Tag Archives: abuse

Expansion of Law Enforcement Post-9/11

Prior to 1993, federal law enforcement agencies, specifically the Federal Bureau of Investigation (FBI), felt more than adequate in investigating and preventing terrorism on U.S. soil (Smith & Hung, 2010). On September 11, 2001, as has been done on numerous emergent occassions, the U.S. government all but suspended Article III, Sec. 2 and Amendments II, IV, V, VI, IX, X, XIII, XIV of the U.S. Constitution in the name of protecting liberty; a premise I find sadly ironic.

According to an article by Abramson and Godoy (2006), the passage of the USA PATRIOT Act (2001) promotes intelligence sharing among the intelligence community, utilization of technological tools to combat tech-savvy terrorists, allows easier access to the business records of suspected terror supporters, allows search warrants to be affected without undermining other concomitant investigations, and allows wiretaps to be dynamic in order to follow the target suspect more easily. Detractors of the USA PATRIOT Act, however, argue that these measures undermine certain liberties that Americans are right to enjoy. These detractors warn of information cataloging that could lead to massive data stores of private information of regular citizens, unwarranted investigations, searches, and seizures of casual contacts of someone under investigation, and general use of “sneak and peek” warrants for the investigation of petty crimes.

One particular part of the USA PATRIOT Act, the usage of letters of national security that demand secrecy of government involvement from the recipient, was struck down by a federal judge based on Constitutional freedom of speech issues (Liptak, 2007). This is no surprise. Passing 357 to 66 in the House of Representatives and 98 to 1 in the Senate just six weeks after 9/11 and with little debate, this knee-jerk legislation was destined for failure, at least where public relations is concerned (Weigel, 2005).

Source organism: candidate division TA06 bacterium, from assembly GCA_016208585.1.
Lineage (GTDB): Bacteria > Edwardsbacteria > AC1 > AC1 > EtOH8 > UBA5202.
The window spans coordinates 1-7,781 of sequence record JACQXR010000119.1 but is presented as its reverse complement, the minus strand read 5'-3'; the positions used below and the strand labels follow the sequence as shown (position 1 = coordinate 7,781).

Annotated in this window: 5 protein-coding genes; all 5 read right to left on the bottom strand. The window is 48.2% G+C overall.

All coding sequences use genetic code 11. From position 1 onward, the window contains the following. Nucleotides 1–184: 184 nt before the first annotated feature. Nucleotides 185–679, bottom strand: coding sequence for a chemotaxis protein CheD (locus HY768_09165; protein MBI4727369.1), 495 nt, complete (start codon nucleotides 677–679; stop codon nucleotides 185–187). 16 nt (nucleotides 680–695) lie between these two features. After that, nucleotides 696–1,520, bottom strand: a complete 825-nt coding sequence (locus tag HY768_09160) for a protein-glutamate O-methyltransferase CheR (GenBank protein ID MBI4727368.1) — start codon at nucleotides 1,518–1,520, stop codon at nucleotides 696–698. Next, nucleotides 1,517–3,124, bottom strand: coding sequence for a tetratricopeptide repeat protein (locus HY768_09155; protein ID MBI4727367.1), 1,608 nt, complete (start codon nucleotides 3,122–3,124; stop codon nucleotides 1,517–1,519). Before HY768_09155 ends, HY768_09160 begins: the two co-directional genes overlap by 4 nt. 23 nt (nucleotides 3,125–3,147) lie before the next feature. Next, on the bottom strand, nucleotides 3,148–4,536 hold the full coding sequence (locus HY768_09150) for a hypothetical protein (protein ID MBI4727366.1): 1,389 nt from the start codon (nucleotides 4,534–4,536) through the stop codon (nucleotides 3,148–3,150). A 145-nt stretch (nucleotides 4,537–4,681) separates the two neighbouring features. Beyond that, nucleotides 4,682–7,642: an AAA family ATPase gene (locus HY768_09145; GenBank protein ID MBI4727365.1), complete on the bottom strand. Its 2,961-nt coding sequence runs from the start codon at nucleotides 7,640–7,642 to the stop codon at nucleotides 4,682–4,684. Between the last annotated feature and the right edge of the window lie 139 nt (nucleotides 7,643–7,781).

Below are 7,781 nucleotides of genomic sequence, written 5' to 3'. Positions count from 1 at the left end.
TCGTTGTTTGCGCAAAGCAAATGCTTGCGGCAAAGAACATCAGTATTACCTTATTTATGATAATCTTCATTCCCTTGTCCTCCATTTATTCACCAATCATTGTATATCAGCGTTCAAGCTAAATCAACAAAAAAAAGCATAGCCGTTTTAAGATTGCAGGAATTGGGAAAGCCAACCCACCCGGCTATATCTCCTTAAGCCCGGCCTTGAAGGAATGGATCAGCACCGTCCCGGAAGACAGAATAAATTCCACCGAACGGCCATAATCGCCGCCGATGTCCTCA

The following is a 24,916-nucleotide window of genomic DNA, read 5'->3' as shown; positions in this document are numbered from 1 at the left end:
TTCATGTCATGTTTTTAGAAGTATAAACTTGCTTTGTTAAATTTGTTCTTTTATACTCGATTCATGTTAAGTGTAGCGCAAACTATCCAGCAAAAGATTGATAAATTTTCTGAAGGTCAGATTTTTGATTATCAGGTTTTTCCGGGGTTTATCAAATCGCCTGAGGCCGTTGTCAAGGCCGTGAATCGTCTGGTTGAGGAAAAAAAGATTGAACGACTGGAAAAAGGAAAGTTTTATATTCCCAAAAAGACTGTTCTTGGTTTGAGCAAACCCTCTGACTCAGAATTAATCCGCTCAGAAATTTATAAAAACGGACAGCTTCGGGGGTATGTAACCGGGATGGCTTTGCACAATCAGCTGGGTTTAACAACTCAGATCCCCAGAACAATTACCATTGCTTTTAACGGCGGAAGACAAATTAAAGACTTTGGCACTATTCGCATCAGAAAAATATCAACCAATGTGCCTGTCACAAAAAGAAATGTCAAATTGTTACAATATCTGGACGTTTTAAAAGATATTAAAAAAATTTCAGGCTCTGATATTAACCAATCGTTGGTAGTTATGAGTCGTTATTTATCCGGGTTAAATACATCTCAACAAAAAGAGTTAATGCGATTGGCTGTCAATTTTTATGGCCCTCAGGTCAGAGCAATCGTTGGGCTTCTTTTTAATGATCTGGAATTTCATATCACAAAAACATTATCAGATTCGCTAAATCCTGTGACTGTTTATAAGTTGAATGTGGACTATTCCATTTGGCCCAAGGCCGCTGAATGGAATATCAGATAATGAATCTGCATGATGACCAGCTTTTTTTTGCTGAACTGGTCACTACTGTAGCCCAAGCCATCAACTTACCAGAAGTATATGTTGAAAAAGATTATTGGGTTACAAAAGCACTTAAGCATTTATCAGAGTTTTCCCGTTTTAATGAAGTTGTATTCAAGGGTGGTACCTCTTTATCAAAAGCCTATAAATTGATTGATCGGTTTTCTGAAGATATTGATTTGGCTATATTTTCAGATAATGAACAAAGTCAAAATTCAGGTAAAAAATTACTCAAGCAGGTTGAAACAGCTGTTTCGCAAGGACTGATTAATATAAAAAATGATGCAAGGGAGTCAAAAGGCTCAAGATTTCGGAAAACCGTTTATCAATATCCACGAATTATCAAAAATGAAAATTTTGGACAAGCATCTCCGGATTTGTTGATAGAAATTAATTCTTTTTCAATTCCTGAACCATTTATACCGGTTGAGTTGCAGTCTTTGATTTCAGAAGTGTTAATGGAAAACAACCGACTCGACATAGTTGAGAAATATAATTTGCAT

The USA PATRIOT Act (2001) grants immeasurable power to law enforcement to investigate and prevent terrorism, this is a good thing; however, most of the provisions seem to fail whenever exercised against a U.S. citizen or lawful resident (Weigel, 2005). We need to rethink our approach to terrorism and ask the question of ourselves: is our safety worth every ounce of our liberty?


Abramson, L. & Godoy, M. (2006, February). The Patriot Act: Key controversies. Retrieved from http://www.npr.org/news/specials/patriotact/patriotactprovisions.html

Liptak, A. (2007, September 7). Judge voids F.B.I. tool granted by Patriot Act. The New York Times, pp. A18. Retrieved from http://www.nytimes.com

Smith, C. S. & Hung, L. (2010). The Patriot Act: issues and controversies. Springfield, IL: Thomas Books.

USA PATRIOT Act. P. L. 107-56 Stat. 115 Stat. 272. (2001).

Weigel, D. (2005, November). When patriots dissent. Reason, 37(6). Retrieved from http://www.reason.com/news/show/33167.html

Long-term care versus acute care

This discussion, again, allows me to ponder some musings of my colleagues and consider them in scholarly reflection. As a paramedic, I frequently respond to skilled nursing facilities (SNFs) to care for patients with minimal medical complaints or exacerbations of chronic conditions. The comments are always the same: What is the point of having nurses here if they cannot care for their patients? As I have never had an acceptable answer to this quandary, I will use this opportunity to explore the usefulness of SNFs based on measured outcomes. I will also compare the abilities of acute care facilities (ACFs) with those of SNFs to weigh the appropriateness of relying on ACFs to care for SNF patients.